I might have said it before but I will say it again, that I have an absolute soft spot for deep fried chicken. I will eat it in the morning for breakfast. I will eat it at lunch and at dinner. I will eat it if you wake me up with some in the middle of the night.
While battered chicken is the deep fry of choice, breaded chicken done by way of the Japanese is always welcomed in my stomach. By Japanese, I mean using panko, which are Japanese breadcrumbs. Tossed in flour, then egg, and finally panko, this triple-step breading technique provides a flawless crispy skin around each morsel of chicken, sealing in all the moisture and juices once the nugget is deep fried. What emerges from the bubbling pool of heart-stopping liquid is gold itself. The Japanese call it カツ (katsu).
And for tonight’s dinner, because Miss W knows the Japanese Way of the Panko, we dig into KATSU CURRY DON! (Of course, whilst watching our current favourite anime. Hurray for TV dinners, hurhur.)
Remember, its the triple-step breading technique that’s the most important:
Because of the combination of wet and dry ingredients, breading can often lead to bread-clumped fingers (we don’t like that, really) so here’s a nifty little right-left-right-left technique that can really help! The right hand handles the wet ingredients and the left handles the dry. No mixing of wet and dry ingredients = non-clumpy fingers!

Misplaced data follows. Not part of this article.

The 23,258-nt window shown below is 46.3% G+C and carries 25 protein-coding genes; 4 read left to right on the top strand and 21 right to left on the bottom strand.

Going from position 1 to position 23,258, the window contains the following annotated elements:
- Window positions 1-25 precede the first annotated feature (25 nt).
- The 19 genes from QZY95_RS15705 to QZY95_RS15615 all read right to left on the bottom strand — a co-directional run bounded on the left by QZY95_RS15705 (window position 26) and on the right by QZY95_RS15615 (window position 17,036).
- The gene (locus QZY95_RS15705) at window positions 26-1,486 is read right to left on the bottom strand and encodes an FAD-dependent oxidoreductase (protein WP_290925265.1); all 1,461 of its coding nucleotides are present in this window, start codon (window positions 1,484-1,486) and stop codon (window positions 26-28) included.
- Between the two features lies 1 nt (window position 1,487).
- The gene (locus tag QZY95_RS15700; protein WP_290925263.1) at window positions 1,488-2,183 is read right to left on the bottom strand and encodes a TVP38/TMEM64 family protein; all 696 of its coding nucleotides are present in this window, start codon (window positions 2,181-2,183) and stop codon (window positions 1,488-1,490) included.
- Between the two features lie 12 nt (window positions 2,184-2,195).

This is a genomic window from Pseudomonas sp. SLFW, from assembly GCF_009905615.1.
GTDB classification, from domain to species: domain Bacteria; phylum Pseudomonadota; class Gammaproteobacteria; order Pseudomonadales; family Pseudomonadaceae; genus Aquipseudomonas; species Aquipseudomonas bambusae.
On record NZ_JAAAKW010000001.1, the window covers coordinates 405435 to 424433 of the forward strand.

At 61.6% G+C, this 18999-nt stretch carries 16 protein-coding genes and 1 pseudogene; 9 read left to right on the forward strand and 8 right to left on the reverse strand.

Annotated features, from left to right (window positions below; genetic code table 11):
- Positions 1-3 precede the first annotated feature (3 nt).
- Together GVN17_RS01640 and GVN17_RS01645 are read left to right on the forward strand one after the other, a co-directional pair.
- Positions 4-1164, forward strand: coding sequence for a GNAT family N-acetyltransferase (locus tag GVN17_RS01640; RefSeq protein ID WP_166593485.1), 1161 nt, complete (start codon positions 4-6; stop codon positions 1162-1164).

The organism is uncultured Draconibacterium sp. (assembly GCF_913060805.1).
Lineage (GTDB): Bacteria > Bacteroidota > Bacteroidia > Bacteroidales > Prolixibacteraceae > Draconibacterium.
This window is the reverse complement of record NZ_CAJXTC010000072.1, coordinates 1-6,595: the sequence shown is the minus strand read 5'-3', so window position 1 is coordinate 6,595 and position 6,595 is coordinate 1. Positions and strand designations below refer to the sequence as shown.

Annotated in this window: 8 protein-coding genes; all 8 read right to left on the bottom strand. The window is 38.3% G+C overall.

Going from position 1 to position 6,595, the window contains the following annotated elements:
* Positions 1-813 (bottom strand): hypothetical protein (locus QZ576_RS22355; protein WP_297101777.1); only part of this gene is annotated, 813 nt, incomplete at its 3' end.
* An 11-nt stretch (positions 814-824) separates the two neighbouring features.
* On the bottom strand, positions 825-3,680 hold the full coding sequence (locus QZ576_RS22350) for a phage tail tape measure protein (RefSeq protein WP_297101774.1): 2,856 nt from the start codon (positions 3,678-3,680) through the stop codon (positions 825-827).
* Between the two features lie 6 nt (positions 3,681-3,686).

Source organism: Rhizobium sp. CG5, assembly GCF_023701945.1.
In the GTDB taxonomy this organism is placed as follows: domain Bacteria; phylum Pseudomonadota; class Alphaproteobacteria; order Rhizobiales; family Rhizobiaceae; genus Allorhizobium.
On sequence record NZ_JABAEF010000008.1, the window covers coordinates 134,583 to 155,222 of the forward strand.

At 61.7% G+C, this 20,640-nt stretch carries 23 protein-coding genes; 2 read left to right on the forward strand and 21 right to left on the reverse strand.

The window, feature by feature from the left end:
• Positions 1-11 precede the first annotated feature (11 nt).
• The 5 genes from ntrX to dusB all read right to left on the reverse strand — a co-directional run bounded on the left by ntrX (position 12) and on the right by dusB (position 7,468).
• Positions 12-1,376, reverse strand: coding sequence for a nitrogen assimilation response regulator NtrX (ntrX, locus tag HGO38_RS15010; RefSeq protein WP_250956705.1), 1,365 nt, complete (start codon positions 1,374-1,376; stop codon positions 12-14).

- Get all your breading ingredients ready- flour, beaten egg and panko, in three separate shallow dishes.
- Pick up the chicken with your right hand (wet)
- Dunk it into flour, coat it thoroughly and pick up with your left hand (dry)
- Drop floured chicken into the beaten egg, swish around, and pick it up with your right hand (wet)
- Finally, dress it up in a layer of panko, using your left hand to press the panko into the chicken. (dry)
Finally, deep fry them in hot oil, and take them out to cool and drain on kitchen towel once golden. Serve with rice, noodles, bread… anything! We had these with short-grained rice and japanese curry sauce.
Welcome to the Japanese Way of the Panko.